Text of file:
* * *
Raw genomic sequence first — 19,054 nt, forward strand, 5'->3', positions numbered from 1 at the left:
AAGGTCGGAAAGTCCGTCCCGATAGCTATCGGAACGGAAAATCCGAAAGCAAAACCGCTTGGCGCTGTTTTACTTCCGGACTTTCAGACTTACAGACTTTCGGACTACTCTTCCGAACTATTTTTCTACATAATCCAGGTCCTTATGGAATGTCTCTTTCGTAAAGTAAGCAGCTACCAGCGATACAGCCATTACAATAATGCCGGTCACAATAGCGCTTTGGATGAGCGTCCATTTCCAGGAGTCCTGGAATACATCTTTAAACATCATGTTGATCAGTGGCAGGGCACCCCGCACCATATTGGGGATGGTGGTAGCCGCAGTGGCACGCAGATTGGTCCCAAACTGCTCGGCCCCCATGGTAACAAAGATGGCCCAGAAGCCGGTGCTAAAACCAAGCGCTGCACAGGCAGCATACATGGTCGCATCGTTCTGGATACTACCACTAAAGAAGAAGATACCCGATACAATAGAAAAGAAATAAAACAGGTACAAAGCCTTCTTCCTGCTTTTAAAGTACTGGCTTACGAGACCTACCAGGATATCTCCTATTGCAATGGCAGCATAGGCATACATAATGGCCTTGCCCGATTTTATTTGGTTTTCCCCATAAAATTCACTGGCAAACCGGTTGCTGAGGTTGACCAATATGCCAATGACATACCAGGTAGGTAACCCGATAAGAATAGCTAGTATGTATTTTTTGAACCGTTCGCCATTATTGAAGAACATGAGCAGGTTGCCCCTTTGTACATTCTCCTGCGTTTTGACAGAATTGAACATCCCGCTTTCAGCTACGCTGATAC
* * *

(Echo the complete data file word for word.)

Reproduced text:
Raw genomic sequence first — 19,054 nt, forward strand, 5'->3', positions numbered from 1 at the left:
AAGGTCGGAAAGTCCGTCCCGATAGCTATCGGAACGGAAAATCCGAAAGCAAAACCGCTTGGCGCTGTTTTACTTCCGGACTTTCAGACTTACAGACTTTCGGACTACTCTTCCGAACTATTTTTCTACATAATCCAGGTCCTTATGGAATGTCTCTTTCGTAAAGTAAGCAGCTACCAGCGATACAGCCATTACAATAATGCCGGTCACAATAGCGCTTTGGATGAGCGTCCATTTCCAGGAGTCCTGGAATACATCTTTAAACATCATGTTGATCAGTGGCAGGGCACCCCGCACCATATTGGGGATGGTGGTAGCCGCAGTGGCACGCAGATTGGTCCCAAACTGCTCGGCCCCCATGGTAACAAAGATGGCCCAGAAGCCGGTGCTAAAACCAAGCGCTGCACAGGCAGCATACATGGTCGCATCGTTCTGGATACTACCACTAAAGAAGAAGATACCCGATACAATAGAAAAGAAATAAAACAGGTACAAAGCCTTCTTCCTGCTTTTAAAGTACTGGCTTACGAGACCTACCAGGATATCTCCTATTGCAATGGCAGCATAGGCATACATAATGGCCTTGCCCGATTTTATTTGGTTTTCCCCATAAAATTCACTGGCAAACCGGTTGCTGAGGTTGACCAATATGCCAATGACATACCAGGTAGGTAACCCGATAAGAATAGCTAGTATGTATTTTTTGAACCGTTCGCCATTATTGAAGAACATGAGCAGGTTGCCCCTTTGTACATTCTCCTGCGTTTTGACAGAATTGAACATCCCGCTTTCAGCTACGCTGATAC